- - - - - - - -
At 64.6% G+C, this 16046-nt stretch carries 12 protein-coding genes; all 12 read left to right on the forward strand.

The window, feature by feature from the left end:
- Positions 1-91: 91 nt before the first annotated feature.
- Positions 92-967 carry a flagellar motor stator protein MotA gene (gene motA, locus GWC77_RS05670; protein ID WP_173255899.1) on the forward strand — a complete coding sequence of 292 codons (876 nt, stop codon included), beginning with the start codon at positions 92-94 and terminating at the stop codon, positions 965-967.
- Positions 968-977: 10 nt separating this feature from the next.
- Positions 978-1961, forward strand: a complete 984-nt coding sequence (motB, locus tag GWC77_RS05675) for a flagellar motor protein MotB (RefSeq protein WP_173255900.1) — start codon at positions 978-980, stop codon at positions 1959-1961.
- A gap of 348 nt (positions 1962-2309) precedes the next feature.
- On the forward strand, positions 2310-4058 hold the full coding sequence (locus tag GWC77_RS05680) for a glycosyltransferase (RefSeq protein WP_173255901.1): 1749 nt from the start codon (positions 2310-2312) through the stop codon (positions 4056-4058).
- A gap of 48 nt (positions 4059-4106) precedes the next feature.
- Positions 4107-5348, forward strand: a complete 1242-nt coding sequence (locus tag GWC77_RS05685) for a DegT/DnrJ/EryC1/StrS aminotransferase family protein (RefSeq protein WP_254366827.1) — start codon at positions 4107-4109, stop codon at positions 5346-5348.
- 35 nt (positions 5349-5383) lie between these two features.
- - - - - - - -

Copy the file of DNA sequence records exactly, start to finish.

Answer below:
At 64.6% G+C, this 16046-nt stretch carries 12 protein-coding genes; all 12 read left to right on the forward strand.

The window, feature by feature from the left end:
- Positions 1-91: 91 nt before the first annotated feature.
- Positions 92-967 carry a flagellar motor stator protein MotA gene (gene motA, locus GWC77_RS05670; protein ID WP_173255899.1) on the forward strand — a complete coding sequence of 292 codons (876 nt, stop codon included), beginning with the start codon at positions 92-94 and terminating at the stop codon, positions 965-967.
- Positions 968-977: 10 nt separating this feature from the next.
- Positions 978-1961, forward strand: a complete 984-nt coding sequence (motB, locus tag GWC77_RS05675) for a flagellar motor protein MotB (RefSeq protein WP_173255900.1) — start codon at positions 978-980, stop codon at positions 1959-1961.
- A gap of 348 nt (positions 1962-2309) precedes the next feature.
- On the forward strand, positions 2310-4058 hold the full coding sequence (locus tag GWC77_RS05680) for a glycosyltransferase (RefSeq protein WP_173255901.1): 1749 nt from the start codon (positions 2310-2312) through the stop codon (positions 4056-4058).
- A gap of 48 nt (positions 4059-4106) precedes the next feature.
- Positions 4107-5348, forward strand: a complete 1242-nt coding sequence (locus tag GWC77_RS05685) for a DegT/DnrJ/EryC1/StrS aminotransferase family protein (RefSeq protein WP_254366827.1) — start codon at positions 4107-4109, stop codon at positions 5346-5348.
- 35 nt (positions 5349-5383) lie between these two features.